@Moss many of the "correct" arabic words are basically slurs 😬 I've seen كوير kwyr used, though that's just a transliteration and I think people have mixed feelings all about this transliterating western words and by extension western queer culture. أحرار الجنس ahrar al-jins "sexually/gender liberated" also gets used. but I am far from an authority on this stuff.
@nasser@Moss is the use of -Jin related to the supernatural creatures? Curious to know if the lines blur between queer and magical. In india that is certainly the case with trans women (Hijra), but that mythology is fraught in many other ways.
@mohini@Moss jin جن is the root for magical beings and madness jins جنس is the root for sex and sexuality
arabic etymology is tricky because the language is so dense there are a lot of false positives. things that seem related but have no real historical connection. in this case though... idk! sex, gender, madness, magic... related ideas...
@nasser@mohini this is fucking cool. if i may ask a very ignorant question: you said -jin is magical, is it like the english fae where anything kinda magical falls into the category? i have heard Jin (Jinn?) used to refer specifically to what we call genies. wondering if that’s a western misunderstanding?
@darius@Moss@mohini importantly, they have free will, so I've always interpreted stories where they are bound to an object, like a lamp, and forced to do magic to "grant their masters wishes" as kind of allegories for the arab slave trade, but maybe that's just me overthinking things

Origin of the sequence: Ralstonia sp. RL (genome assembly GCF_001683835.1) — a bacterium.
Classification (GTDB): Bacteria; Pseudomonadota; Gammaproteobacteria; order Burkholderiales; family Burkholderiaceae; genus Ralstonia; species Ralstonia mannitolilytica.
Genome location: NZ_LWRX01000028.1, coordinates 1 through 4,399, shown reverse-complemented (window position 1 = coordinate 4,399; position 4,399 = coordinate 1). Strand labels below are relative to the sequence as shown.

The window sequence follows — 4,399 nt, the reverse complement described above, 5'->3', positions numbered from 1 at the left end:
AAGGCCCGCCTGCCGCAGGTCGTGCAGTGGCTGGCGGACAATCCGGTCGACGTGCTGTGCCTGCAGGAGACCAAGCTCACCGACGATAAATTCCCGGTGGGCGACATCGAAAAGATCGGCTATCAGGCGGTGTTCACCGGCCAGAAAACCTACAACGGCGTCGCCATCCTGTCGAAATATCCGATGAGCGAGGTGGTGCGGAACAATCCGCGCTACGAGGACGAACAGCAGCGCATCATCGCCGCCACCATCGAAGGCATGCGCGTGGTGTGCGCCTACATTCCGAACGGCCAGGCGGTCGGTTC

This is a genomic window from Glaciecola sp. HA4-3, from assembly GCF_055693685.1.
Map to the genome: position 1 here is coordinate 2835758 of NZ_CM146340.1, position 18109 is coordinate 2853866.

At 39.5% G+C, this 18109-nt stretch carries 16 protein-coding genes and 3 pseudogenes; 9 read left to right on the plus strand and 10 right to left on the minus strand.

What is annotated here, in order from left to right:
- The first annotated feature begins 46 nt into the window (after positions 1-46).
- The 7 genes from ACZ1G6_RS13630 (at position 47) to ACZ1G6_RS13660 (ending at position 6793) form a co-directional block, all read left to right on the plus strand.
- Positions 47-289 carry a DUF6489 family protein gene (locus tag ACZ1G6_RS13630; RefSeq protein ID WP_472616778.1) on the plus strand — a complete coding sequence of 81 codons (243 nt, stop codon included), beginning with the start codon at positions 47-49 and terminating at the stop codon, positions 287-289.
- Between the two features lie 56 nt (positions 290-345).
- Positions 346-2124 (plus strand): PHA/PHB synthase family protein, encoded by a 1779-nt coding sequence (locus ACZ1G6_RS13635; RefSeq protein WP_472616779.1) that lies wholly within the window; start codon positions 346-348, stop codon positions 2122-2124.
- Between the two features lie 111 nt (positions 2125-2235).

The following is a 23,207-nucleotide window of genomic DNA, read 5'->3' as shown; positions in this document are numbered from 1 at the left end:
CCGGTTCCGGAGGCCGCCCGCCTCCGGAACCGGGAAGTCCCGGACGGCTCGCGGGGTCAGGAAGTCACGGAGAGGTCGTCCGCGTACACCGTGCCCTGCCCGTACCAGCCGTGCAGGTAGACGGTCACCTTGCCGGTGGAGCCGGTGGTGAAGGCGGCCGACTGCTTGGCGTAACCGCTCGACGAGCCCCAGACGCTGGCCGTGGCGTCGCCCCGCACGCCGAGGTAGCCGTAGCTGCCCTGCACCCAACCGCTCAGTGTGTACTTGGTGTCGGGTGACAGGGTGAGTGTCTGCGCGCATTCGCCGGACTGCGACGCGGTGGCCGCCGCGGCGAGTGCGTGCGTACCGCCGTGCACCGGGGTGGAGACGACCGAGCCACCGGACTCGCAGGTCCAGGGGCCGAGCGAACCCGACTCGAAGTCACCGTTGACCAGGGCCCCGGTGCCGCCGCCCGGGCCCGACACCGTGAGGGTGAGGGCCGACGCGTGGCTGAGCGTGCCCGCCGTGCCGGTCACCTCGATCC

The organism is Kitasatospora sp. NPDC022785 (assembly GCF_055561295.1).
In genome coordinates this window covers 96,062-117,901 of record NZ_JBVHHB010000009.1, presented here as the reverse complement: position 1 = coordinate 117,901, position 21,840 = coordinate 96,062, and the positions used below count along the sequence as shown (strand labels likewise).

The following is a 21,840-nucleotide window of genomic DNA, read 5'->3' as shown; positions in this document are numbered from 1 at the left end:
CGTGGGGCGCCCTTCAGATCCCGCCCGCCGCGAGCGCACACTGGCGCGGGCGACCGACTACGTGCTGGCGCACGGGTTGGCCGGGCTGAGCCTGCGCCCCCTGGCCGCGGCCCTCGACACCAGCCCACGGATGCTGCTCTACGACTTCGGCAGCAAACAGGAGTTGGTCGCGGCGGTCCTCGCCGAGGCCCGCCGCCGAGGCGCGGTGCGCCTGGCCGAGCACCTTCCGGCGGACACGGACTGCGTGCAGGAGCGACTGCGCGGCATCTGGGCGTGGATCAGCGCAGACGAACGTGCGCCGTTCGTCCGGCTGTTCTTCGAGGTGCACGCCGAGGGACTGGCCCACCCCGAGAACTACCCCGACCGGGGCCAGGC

@nasser@darius@mohini this is such a fucking cool thread thank you for answering that, i love it. i especially love that almost every culture that acknowledges the queerness of existence usually categorizes us as magical. so fuckin good.
@Moss@darius@mohini jinn are also commonly "shape shifters" and it wouldn't surprise me if that played into an ability to inhabit multiple genders, but I am speculating and projecting my own worldview onto pre-Islamic Arabic culture 😅
@nasser@darius@mohini i love it! i always love to hear how mythology maps onto the real. your theory of captured Djinn being a mythology of colonialism is so valid, this kind of sense-making in cultural stories is found all over the place. i know i, for one, identify as shape shifter.
@nasser@Moss some clarification on the term "Hijra" I grew up hearing it as a regional word for trans, but it's actually not since it translates to eunuch which is derogatory & outdated. However, searching this brought up the delightful new term chosen by south Asian trans communities - Kinnar, a magical dancer from Buddhist mythology who is a chimerical bird, horse, human hybrid! This wikipedia article is a surprisingly decent introduction: https://en.m.wikipedia.org/wiki/Hijra_(South_Asia)